V: This makes me think of how strong people of that time had to be

    11. Out of it in the future will grow practicaleducation, professional education, positions of publicresponsibility. Out of it will grow moral and religiousstrength. Out of it will grow wealth from which alone cancome leisure and the opportunity for the enjoyment ofliterature and the ne arts.

      I: He is making note that the future can be very bright for both races

    12. And just the same with theprofessional class which the race needs and must have, Iwould say give the men and women of that class, too, thetraining which will best t them to perform in the mostsuccessful manner the service which the race demands

      W: What does he mean here, confused a little overall with this sentence, but especially with the last part

    13. It is discouraging to nd agirl who can tell you the geographical location of anycountry on the globe and who does not know where toplace the dishes upon a common dinner table. It isdiscouraging to nd a woman who knows much abouttheoretical chemistry, and who cannot properly wash andiron a shirt.

      V: Tasks were split so early on in society between what was done by the rich family and what was done by the main or house worker which later down the line caused a split in knowlege

    14. I wasamazed to nd that it was almost impossible to nd inthe whole country an educated colored man who couldteach the making of clothing.

      I: Maybe this was because it was a job that was put onto women? Or lower class white men simply did not want to learn from or teach the other race.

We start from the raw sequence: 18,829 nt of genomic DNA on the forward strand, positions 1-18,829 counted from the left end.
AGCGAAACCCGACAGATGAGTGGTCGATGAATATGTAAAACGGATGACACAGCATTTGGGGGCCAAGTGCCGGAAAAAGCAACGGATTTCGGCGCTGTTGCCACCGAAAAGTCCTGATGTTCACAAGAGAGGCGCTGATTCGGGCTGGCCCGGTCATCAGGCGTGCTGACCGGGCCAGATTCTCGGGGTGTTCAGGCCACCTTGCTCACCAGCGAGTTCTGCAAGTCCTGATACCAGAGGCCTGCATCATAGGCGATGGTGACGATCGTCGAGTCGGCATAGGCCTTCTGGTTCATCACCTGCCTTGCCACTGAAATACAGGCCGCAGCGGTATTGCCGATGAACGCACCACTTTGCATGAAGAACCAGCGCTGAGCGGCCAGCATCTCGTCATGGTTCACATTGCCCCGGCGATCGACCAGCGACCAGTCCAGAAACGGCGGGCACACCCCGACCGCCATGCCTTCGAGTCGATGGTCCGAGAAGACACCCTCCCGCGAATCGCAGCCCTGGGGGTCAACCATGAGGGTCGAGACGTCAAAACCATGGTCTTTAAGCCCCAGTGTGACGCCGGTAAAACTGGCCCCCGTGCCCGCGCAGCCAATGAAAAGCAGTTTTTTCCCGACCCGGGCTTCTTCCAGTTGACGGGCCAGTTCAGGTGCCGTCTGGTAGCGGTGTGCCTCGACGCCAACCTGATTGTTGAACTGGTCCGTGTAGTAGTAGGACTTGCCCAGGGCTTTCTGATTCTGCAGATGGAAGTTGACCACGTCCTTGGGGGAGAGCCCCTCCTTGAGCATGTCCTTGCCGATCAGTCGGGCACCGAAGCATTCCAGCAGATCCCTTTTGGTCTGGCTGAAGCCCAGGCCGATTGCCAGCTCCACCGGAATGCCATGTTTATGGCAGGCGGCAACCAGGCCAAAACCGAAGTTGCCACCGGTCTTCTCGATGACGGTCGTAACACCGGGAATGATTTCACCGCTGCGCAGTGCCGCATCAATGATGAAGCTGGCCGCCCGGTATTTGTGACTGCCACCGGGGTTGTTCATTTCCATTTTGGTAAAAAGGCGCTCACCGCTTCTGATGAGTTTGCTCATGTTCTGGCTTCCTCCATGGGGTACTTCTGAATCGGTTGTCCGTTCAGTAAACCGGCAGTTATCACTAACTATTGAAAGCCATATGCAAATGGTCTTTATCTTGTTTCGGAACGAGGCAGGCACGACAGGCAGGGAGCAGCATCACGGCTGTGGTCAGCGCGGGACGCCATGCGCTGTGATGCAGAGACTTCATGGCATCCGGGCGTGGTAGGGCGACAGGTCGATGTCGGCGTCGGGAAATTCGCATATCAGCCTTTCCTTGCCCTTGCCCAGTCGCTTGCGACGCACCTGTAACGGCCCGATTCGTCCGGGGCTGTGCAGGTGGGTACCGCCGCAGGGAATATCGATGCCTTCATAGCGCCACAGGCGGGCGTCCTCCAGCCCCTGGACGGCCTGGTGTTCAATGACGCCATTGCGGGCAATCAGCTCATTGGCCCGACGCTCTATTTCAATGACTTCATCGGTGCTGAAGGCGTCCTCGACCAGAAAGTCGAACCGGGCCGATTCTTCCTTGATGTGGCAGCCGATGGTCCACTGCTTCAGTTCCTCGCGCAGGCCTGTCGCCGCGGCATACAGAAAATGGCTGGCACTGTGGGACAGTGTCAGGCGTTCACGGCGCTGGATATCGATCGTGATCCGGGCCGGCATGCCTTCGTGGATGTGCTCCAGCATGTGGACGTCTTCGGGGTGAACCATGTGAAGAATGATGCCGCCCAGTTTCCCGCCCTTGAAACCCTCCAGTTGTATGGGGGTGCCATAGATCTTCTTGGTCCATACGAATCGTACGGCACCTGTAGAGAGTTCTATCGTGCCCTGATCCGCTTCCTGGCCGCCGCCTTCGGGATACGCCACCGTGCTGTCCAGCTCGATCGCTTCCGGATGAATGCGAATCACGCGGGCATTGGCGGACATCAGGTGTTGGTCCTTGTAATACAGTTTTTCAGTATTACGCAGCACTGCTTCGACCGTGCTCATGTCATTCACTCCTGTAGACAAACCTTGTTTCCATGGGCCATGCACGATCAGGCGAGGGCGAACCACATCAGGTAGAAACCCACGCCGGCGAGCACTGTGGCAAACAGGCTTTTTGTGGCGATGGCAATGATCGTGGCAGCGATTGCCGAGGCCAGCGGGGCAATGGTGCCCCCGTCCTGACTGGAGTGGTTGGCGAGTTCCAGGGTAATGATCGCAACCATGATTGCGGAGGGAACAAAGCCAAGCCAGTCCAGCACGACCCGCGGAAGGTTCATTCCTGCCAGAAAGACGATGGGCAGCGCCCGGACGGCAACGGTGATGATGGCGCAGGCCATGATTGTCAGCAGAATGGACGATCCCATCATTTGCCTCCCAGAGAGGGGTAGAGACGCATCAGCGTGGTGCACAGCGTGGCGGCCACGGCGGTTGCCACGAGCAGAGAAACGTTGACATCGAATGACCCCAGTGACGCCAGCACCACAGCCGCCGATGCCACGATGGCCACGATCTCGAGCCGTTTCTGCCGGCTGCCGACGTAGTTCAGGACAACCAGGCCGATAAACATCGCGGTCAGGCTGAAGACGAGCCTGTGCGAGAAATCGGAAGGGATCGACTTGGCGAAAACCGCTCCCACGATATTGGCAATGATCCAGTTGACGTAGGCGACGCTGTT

15. Our schools teach everybody a little of almosteverything, but, in my opinion, they teach very fewchildren just what they ought to know in order tomake their way successfully in life.

      ML: This makes me think of when teachers would teach the basics and then move on and say things like "we do not have time in the year to go any further with this" It would make me angry becase it was like we would just stop leanring that and move onto something new all together.

    16. that all forms of labor are honorable

      V: This makes me think of giving power back to the worker, you cannot always change your situation and some may have not had the finds to work anywhere else, but they took back their power. Just because you work under someone does not mean you are a slave.

    17. Think, though,how frequently it is the case that from the rst day that apupil begins to go to school his books teach him muchabout the cities of the world and city life, and almostnothing about the country.

      OT: This makes me think of Garrisons why we are in college. It is so important to ask why and to further your education past the books.

    18. In all these works theNegro did most of the heavy work.

      V: Maybe the white men felt threatened once the slaves were free before was now a whole new group of people that were highly qualified for jobs that the white men could have been fighting for.

    19. In a certain wayevery slave plantation in the South was an industrialschool

      V: It is almost like they were educated in a way that would make them fit into a lower class of white society, yet no one wanted to let them into it.

    20. neither white nor black properly understood the case.Nor is it any wonder that this was so, for never before inthe history of the world had just such a problem beenpresented as that of the two races at the coming offreedom in this country

      ML: I kind of think that he is getting out how when you bring to very different groups of people together it is not always easy to get them to interact perfectly in the beginning. It kind of makes me think of how I have different friend groups and I would not think they would interact well the first time they would meet.

    21. by which the Negro has beenhelped to nd himself and to learn the secrets ofcivilization

      OT: This reminds me of Frieres writing about how when one is educated they can use that as a tool to escape oppression.